Rural volunteer fire dept. reluctant to implement technology

Fire Chief Wayne Lucas said every time he tries to introduce technology, someone quits


Steve DeVane
The Fayetteville Observer

CUMBERLAND COUNTY, N.C. — Some experienced volunteer firefighters have a tough time adjusting to technological advances that are being used on emergency vehicles, the chief of a rural department said Tuesday.

Cumberland County’s Public Safety Task Force talked about computer software and how it is used by emergency workers at the task force’s meeting Tuesday. A task force subcommittee discussed the issue at a meeting last month.

Wayne Lucas, chief of the Godwin-Falcon Fire Department, said he doesn’t have a problem with using technology.

“Every time I introduce or attempt to introduce in my department a requirement to use some technology, I lose somebody,” he said.

Lucas said younger firefighters are more likely to embrace the changes. But if he starts to tell older firefighters that they have to start using the computers, they say, “Chief, I’m gone,” he said.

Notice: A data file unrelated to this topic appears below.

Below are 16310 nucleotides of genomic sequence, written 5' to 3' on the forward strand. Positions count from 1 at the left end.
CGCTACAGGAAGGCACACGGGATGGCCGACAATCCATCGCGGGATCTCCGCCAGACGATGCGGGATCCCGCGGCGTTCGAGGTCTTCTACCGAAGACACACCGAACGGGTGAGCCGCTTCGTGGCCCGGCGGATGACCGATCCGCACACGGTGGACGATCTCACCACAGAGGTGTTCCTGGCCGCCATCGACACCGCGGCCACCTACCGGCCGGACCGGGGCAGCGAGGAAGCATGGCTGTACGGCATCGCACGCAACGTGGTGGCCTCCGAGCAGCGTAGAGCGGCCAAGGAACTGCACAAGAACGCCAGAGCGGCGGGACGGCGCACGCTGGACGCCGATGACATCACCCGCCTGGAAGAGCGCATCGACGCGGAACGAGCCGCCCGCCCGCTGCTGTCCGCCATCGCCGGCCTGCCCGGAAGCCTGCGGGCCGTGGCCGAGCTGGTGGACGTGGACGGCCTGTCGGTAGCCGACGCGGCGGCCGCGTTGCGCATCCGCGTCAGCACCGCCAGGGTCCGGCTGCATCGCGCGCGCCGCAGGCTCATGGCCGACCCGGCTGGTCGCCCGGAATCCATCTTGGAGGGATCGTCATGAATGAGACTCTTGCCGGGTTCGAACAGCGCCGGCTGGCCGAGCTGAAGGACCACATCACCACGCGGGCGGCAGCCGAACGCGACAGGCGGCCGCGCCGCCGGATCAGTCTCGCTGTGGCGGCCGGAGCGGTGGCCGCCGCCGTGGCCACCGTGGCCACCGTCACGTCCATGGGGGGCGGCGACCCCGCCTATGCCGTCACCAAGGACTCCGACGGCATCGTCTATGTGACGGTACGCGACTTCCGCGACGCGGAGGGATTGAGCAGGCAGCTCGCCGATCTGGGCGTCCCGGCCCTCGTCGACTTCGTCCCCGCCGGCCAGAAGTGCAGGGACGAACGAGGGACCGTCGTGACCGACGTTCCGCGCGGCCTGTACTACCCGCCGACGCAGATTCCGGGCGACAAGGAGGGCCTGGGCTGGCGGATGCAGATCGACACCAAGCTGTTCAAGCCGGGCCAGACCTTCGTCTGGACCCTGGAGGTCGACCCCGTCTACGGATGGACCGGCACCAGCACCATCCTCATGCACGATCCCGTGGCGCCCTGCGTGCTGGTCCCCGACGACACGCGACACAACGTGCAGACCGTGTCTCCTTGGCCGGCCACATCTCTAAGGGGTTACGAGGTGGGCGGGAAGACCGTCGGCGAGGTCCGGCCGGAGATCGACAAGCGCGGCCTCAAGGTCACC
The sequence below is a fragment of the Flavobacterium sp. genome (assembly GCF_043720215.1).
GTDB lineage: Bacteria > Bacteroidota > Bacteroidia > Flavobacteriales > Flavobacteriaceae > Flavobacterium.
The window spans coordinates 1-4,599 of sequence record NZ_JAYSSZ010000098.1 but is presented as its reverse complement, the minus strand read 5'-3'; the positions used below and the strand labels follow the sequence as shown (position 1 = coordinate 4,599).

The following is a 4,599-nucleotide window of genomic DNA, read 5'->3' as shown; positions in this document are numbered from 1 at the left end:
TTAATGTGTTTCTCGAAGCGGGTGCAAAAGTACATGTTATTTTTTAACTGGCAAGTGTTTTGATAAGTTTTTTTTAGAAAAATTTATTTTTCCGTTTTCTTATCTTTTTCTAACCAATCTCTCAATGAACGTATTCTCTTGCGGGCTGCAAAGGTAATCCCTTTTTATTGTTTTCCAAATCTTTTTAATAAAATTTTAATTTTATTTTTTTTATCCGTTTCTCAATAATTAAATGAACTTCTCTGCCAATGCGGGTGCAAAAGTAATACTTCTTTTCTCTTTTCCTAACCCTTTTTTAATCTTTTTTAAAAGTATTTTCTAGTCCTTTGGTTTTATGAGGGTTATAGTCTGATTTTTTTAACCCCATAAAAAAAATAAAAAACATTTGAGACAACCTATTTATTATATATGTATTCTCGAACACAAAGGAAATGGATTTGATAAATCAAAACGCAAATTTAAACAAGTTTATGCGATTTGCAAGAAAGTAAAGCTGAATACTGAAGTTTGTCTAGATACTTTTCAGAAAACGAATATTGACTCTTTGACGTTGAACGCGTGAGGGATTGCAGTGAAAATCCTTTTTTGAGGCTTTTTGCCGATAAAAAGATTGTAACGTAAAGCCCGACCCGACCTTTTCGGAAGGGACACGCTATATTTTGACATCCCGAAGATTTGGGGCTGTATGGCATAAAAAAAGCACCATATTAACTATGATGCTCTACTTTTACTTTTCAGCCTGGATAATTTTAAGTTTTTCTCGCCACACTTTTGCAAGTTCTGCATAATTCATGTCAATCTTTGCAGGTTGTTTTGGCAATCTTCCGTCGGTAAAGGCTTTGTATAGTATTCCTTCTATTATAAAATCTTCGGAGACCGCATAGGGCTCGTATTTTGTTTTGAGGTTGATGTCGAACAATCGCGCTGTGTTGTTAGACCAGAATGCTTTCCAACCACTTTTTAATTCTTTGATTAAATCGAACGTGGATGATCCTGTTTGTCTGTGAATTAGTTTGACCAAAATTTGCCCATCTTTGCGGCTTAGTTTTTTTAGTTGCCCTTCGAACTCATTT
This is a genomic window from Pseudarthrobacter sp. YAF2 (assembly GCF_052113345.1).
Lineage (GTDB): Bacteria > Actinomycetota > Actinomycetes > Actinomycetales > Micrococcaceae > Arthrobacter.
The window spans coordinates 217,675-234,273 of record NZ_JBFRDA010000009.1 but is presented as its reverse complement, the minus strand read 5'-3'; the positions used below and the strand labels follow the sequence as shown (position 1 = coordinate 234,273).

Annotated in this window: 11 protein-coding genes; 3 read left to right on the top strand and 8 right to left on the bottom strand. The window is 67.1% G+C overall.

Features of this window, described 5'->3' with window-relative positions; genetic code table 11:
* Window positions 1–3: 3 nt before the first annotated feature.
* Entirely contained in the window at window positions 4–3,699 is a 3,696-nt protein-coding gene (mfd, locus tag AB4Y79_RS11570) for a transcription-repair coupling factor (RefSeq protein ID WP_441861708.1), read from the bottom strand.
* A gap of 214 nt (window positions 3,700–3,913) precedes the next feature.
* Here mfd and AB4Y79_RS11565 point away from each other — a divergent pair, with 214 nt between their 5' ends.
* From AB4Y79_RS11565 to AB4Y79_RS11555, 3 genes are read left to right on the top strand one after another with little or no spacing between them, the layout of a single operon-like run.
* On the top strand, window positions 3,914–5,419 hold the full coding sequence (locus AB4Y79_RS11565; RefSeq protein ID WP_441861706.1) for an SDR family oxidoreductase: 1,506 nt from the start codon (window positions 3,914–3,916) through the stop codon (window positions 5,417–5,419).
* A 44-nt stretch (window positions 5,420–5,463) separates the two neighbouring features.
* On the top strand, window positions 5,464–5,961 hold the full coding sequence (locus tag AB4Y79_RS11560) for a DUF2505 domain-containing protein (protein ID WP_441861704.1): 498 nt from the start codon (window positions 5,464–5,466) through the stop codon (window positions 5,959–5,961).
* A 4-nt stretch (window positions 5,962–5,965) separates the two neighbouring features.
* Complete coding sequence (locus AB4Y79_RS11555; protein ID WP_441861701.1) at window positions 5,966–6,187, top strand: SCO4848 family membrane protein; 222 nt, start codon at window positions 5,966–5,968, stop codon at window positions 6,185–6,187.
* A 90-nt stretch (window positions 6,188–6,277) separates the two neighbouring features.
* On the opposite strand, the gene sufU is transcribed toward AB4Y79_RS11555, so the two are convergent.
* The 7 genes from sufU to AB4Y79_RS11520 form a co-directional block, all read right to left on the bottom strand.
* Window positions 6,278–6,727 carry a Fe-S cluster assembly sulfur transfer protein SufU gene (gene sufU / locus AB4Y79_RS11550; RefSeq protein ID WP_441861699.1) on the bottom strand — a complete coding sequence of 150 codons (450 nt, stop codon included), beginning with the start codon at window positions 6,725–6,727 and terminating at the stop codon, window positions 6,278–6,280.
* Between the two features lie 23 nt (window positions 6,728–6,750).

Brian Pearce, corporate director of emergency medical services and emergency management for Cape Fear Valley Health System, said the hospital faced similar challenges with ambulance workers. The workers embraced the changes once they figured out the new system was easier, he said.

Lucas said those workers were being paid. He said he has more control over the paid firefighters at this station.

“I can only push a volunteer so far,” he said.

The task force will need to balance the need for technological advances with challenges faced by rural departments, said Greg Grayson, who is facilitating the task force meetings.

Grayson is chief officer of North Carolina Fire Rescue innovative Solutions, an organization that helps counties and municipalities improve their emergency services.

The task force also discussed what might be in a contract between Cumberland County and the fire departments.

A rough draft of potential standards of performance in a contract calls for departments in suburban areas to have at least four firefighters on the scene of a residential structure fire within 12 minutes on 90 percent of calls. Departments in rural areas would meet that criteria within 17 minutes.

The task force also talked about several other parts of a potential contract.

The task force is scheduled to continue discussion about contracts when it meets again Aug. 16.

County commissioners reactivated the task force this year to look at funding and staffing issues in rural fire departments. The group initially was formed in 2008 and made recommendations two years later about municipal and volunteer fire departments, emergency medical services and 911 communications.

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